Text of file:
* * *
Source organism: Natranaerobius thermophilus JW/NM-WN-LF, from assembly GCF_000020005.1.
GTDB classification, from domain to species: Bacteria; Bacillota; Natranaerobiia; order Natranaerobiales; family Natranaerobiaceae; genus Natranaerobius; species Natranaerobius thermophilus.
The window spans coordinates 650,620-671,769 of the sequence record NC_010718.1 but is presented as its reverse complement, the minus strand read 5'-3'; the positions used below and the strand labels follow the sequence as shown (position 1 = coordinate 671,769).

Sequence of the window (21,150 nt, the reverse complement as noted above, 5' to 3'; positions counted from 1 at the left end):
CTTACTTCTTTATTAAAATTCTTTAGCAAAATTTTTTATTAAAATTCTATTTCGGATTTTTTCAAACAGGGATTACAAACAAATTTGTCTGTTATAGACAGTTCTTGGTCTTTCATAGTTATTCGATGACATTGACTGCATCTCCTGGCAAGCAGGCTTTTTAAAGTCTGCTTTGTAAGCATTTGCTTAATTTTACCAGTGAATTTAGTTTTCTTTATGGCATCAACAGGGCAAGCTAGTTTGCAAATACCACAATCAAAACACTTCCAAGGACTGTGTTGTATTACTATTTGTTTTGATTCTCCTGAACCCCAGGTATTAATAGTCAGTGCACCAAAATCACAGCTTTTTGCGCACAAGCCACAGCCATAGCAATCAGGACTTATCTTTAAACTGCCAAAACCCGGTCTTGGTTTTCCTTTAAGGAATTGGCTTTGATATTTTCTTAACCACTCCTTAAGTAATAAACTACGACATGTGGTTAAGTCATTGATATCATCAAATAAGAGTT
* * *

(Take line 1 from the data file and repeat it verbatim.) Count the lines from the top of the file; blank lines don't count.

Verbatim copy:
Source organism: Natranaerobius thermophilus JW/NM-WN-LF, from assembly GCF_000020005.1.